Garmin GWX 68 : Large Aircraft Features in a Small Radar

Garmins new GWX 68 is the first new ships radar design weve seen in years, but its roots extend back many years. Bendix/King originated the KWX56/58 series color radar more than 20 years ago and it proved to be a good performing system with a reasonable price tag. It was mainly marketed and then later solely supported by Narco Avionics before Garmin eventually bought the rights to it in 2000.

Garmin Antenna

But Garmin didnt just buy a reliable platform and put its name on the dataplate. Garmin engineers studied the design and found 10 common failures inherent to the old KWX and other older systems. They took these issues back to the drawing board and reworked the analog circuits, in particular the magnetron, the core part in every radar system and the most expensive thing to repair.

They also transformed the dish into a flat plate antenna, gaining a boost in performance and reliability. To address high repair costs, the major components in the GWX 68 promise to have a longer time between failure, thanks to improved manufacturing methods that didnt exist 20 years ago.

The GWX 68 sports a hefty 6500 watts about 3000 to 4000 watts of nominal power is the norm for other mid-market radar systems. Whats the benefit of all this transmitted power? For one thing, weather resolution will be sharper and the system is able to paint smaller water droplets. And when the droplets are bigger, penetration is improved at the higher power.

More power also improves range, at both ends of the spectrum. The 2.5-mile scan range is a new, tighter range setting whose benefits accrue in the terminal area when youre committed to an approach and trying to pick through cells.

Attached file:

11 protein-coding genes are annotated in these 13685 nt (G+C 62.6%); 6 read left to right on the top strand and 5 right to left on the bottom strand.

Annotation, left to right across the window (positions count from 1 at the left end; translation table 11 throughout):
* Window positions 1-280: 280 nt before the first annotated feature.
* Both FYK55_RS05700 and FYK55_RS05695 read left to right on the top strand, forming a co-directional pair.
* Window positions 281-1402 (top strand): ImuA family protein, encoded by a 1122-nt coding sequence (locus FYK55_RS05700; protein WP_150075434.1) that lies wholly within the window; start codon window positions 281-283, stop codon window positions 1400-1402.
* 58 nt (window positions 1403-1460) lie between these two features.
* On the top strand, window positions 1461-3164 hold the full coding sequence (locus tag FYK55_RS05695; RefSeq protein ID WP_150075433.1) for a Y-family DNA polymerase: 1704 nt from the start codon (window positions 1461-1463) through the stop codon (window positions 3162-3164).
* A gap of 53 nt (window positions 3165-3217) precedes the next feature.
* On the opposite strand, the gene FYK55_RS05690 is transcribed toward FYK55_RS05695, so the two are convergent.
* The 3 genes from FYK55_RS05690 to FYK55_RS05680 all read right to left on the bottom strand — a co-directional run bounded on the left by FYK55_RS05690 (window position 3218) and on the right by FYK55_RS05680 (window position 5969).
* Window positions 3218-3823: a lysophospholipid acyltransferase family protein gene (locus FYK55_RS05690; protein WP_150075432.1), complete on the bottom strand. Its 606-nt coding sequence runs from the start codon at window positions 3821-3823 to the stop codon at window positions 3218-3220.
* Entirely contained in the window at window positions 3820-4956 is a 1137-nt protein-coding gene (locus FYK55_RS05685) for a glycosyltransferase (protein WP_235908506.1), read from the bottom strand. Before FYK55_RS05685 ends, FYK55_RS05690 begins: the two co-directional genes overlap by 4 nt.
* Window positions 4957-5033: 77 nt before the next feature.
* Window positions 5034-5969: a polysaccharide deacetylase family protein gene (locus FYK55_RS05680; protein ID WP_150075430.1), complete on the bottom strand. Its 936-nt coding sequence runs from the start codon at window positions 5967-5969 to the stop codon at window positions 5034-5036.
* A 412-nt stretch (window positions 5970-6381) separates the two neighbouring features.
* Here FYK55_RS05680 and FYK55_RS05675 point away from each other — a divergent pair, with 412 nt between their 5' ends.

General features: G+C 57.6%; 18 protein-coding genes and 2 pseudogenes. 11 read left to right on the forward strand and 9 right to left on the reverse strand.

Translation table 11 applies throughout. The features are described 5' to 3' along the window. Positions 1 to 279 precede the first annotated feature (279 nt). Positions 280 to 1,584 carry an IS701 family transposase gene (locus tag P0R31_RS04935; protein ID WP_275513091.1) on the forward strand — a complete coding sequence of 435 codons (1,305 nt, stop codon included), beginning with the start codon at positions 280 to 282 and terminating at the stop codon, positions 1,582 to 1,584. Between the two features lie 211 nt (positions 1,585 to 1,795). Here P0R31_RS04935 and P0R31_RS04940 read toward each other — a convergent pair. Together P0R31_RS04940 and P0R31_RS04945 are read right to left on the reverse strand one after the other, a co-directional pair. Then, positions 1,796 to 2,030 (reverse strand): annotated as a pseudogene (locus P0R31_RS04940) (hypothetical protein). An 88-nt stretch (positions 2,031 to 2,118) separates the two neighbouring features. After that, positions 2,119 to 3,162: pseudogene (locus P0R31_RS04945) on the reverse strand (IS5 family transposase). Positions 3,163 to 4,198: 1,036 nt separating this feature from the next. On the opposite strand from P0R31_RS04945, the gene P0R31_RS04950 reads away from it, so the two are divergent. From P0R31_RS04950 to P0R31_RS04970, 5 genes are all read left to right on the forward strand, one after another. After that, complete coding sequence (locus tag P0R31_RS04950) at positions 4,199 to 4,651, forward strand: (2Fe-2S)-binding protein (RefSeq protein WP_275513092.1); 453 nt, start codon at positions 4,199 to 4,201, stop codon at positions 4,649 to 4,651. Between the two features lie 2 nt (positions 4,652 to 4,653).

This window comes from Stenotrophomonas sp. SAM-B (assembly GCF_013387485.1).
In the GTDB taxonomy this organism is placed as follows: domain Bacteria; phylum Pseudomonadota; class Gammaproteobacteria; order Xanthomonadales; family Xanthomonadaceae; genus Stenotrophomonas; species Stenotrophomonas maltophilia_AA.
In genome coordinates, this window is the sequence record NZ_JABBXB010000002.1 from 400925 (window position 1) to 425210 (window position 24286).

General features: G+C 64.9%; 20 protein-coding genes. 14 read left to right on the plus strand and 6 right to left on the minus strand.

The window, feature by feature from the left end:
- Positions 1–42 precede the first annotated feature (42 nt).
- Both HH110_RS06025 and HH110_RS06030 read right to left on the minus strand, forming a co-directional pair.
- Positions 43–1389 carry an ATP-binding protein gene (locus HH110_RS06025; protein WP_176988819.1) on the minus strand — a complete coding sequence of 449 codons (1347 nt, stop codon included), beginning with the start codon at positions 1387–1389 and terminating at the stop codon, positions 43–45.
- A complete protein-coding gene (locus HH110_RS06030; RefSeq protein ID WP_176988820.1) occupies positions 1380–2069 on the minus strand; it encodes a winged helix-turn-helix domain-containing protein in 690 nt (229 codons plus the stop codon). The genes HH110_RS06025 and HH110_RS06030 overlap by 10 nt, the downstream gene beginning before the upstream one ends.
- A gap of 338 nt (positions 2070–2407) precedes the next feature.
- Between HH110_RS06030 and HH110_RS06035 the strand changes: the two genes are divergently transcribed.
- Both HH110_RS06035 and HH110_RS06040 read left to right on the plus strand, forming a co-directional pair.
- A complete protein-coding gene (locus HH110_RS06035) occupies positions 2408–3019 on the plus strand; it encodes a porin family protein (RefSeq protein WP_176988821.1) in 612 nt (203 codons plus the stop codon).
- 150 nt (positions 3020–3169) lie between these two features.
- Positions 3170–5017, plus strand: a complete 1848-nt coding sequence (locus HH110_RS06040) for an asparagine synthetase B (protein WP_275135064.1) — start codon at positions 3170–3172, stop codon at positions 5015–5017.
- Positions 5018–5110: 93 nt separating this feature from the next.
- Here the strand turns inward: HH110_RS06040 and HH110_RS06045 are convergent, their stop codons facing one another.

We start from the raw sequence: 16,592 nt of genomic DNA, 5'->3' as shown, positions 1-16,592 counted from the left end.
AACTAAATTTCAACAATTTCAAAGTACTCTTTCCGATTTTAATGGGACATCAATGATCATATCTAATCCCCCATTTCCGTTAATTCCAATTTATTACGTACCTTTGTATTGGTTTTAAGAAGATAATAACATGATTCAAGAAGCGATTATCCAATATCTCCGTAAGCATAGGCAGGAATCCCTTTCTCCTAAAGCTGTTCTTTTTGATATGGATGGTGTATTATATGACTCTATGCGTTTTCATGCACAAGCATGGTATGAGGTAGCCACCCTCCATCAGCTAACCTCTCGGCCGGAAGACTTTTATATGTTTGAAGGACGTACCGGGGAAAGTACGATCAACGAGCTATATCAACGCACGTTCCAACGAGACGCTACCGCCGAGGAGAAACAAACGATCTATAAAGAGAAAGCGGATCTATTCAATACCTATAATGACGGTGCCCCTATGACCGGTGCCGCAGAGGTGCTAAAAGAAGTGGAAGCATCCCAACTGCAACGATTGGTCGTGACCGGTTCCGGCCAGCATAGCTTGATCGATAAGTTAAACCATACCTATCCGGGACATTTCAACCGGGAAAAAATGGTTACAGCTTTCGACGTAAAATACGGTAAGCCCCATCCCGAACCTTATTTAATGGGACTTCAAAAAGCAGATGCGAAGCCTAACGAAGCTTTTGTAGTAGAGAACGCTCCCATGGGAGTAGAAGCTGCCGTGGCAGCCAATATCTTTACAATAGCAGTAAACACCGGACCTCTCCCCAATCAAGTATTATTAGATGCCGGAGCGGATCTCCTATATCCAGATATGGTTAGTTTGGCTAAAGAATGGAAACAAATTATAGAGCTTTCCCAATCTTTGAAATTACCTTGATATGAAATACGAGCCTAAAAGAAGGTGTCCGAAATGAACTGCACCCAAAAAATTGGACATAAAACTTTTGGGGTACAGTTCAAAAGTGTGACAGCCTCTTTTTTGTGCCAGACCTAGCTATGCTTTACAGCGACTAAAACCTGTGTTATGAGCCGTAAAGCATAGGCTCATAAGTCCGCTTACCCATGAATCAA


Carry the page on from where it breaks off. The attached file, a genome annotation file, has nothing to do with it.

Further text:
Garmin Radar

Garmin has borrowed a feature that was a huge selling point for the Honeywell RDR2000/2100 radars: vertical profile. With the GWX 68 in vertical scan mode, the antenna scans through a 60-degree vertical arc. Garmin calls it vertical scan, but no matter you call it, it provides a nice picture of the relative altitude of storm cell structure, which is often an indictor of intensity.

Pilots who fly jets will be familiar with the sector scan feature found on high-end radars and Garmin has added that to the GWX68, too. It has the ability to scan 20, 40, 60 and 90 degrees even while in turns. Again, this is a useful feature when maneuvering around storms in restricted airspace.

There’s more automation in a target alert feature that warns you if stronger echoes lurk distant miles ahead, if by some chance you havent noticed. The GWX 68 is aimed at overlaying on the G1000 glass displays, but since you cant retrofit a G1000 into your airplane yet, you can play the GWX 68 on the new Garmin GMX200 MFD or on the older MX20 and i-Link MFDs, too. Further, Garmin offers the choice of 10-inch and 12-inch antennas for the GWX 68. At about $22,000, the GWX 68 promises to be a serious contender for anyone who wants new ships radar with state-of-the-art displays. In fact, its the only game in town for cutting edge radar for light aircraft.